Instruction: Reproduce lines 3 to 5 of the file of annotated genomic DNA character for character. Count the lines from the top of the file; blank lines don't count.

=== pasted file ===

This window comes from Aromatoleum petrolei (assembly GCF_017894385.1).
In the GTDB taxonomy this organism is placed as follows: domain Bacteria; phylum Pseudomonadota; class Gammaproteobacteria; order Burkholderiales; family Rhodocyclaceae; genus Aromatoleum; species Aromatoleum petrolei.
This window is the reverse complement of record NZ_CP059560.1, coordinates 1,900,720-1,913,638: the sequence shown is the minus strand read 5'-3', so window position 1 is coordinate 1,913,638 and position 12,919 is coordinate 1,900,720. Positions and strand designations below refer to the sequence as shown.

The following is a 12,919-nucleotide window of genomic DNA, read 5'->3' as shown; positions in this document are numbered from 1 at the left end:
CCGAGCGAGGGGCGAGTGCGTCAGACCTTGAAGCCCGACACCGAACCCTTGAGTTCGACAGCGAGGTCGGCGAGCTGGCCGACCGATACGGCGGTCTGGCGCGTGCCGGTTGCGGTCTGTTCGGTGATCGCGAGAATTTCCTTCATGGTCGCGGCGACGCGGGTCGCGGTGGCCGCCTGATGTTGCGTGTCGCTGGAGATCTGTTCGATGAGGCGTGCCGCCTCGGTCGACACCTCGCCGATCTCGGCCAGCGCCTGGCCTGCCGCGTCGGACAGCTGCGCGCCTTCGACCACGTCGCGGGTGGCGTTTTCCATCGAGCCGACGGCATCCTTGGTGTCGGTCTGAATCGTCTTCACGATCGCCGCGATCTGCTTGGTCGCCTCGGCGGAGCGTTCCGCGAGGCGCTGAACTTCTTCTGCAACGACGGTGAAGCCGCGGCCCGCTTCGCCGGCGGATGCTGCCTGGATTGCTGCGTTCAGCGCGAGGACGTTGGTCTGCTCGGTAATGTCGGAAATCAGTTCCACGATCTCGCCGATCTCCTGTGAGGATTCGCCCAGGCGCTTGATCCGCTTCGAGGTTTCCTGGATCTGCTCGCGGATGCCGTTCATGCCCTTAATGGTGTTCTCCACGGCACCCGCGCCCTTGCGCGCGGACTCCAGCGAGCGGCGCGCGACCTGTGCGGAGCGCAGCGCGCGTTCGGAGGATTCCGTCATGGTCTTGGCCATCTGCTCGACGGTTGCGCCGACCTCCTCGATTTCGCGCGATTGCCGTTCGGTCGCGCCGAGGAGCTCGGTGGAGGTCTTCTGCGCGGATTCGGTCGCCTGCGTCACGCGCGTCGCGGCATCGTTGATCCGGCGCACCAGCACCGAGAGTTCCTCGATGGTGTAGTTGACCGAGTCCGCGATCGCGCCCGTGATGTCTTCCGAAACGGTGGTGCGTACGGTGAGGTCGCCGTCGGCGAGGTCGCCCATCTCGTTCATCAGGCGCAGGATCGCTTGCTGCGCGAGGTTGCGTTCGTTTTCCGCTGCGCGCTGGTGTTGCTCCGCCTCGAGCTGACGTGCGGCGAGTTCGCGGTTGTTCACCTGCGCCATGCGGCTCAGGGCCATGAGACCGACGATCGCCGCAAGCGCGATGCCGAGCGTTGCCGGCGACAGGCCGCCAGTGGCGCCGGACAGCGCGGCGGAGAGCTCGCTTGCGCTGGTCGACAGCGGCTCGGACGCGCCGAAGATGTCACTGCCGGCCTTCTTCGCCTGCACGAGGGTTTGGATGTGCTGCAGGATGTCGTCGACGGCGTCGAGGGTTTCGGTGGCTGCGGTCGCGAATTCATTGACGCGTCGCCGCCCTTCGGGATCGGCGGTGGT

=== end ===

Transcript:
This window is the reverse complement of record NZ_CP059560.1, coordinates 1,900,720-1,913,638: the sequence shown is the minus strand read 5'-3', so window position 1 is coordinate 1,913,638 and position 12,919 is coordinate 1,900,720. Positions and strand designations below refer to the sequence as shown.

The following is a 12,919-nucleotide window of genomic DNA, read 5'->3' as shown; positions in this document are numbered from 1 at the left end:
CCGAGCGAGGGGCGAGTGCGTCAGACCTTGAAGCCCGACACCGAACCCTTGAGTTCGACAGCGAGGTCGGCGAGCTGGCCGACCGATACGGCGGTCTGGCGCGTGCCGGTTGCGGTCTGTTCGGTGATCGCGAGAATTTCCTTCATGGTCGCGGCGACGCGGGTCGCGGTGGCCGCCTGATGTTGCGTGTCGCTGGAGATCTGTTCGATGAGGCGTGCCGCCTCGGTCGACACCTCGCCGATCTCGGCCAGCGCCTGGCCTGCCGCGTCGGACAGCTGCGCGCCTTCGACCACGTCGCGGGTGGCGTTTTCCATCGAGCCGACGGCATCCTTGGTGTCGGTCTGAATCGTCTTCACGATCGCCGCGATCTGCTTGGTCGCCTCGGCGGAGCGTTCCGCGAGGCGCTGAACTTCTTCTGCAACGACGGTGAAGCCGCGGCCCGCTTCGCCGGCGGATGCTGCCTGGATTGCTGCGTTCAGCGCGAGGACGTTGGTCTGCTCGGTAATGTCGGAAATCAGTTCCACGATCTCGCCGATCTCCTGTGAGGATTCGCCCAGGCGCTTGATCCGCTTCGAGGTTTCCTGGATCTGCTCGCGGATGCCGTTCATGCCCTTAATGGTGTTCTCCACGGCACCCGCGCCCTTGCGCGCGGACTCCAGCGAGCGGCGCGCGACCTGTGCGGAGCGCAGCGCGCGTTCGGAGGATTCCGTCATGGTCTTGGCCATCTGCTCGACGGTTGCGCCGACCTCCTCGATTTCGCGCGATTGCCGTTCGGTCGCGCCGAGGAGCTCGGTGGAGGTCTTCTGCGCGGATTCGGTCGCCTGCGTCACGCGCGTCGCGGCATCGTTGATCCGGCGCACCAGCACCGAGAGTTCCTCGATGGTGTAGTTGACCGAGTCCGCGATCGCGCCCGTGATGTCTTCCGAAACGGTGGTGCGTACGGTGAGGTCGCCGTCGGCGAGGTCGCCCATCTCGTTCATCAGGCGCAGGATCGCTTGCTGCGCGAGGTTGCGTTCGTTTTCCGCTGCGCGCTGGTGTTGCTCCGCCTCGAGCTGACGTGCGGCGAGTTCGCGGTTGTTCACCTGCGCCATGCGGCTCAGGGCCATGAGACCGACGATCGCCGCAAGCGCGATGCCGAGCGTTGCCGGCGACAGGCCGCCAGTGGCGCCGGACAGCGCGGCGGAGAGCTCGCTTGCGCTGGTCGACAGCGGCTCGGACGCGCCGAAGATGTCACTGCCGGCCTTCTTCGCCTGCACGAGGGTTTGGATGTGCTGCAGGATGTCGTCGACGGCGTCGAGGGTTTCGGTGGCTGCGGTCGCGAATTCATTGACGCGTCGCCGCCCTTCGGGATCGGCGGTGGT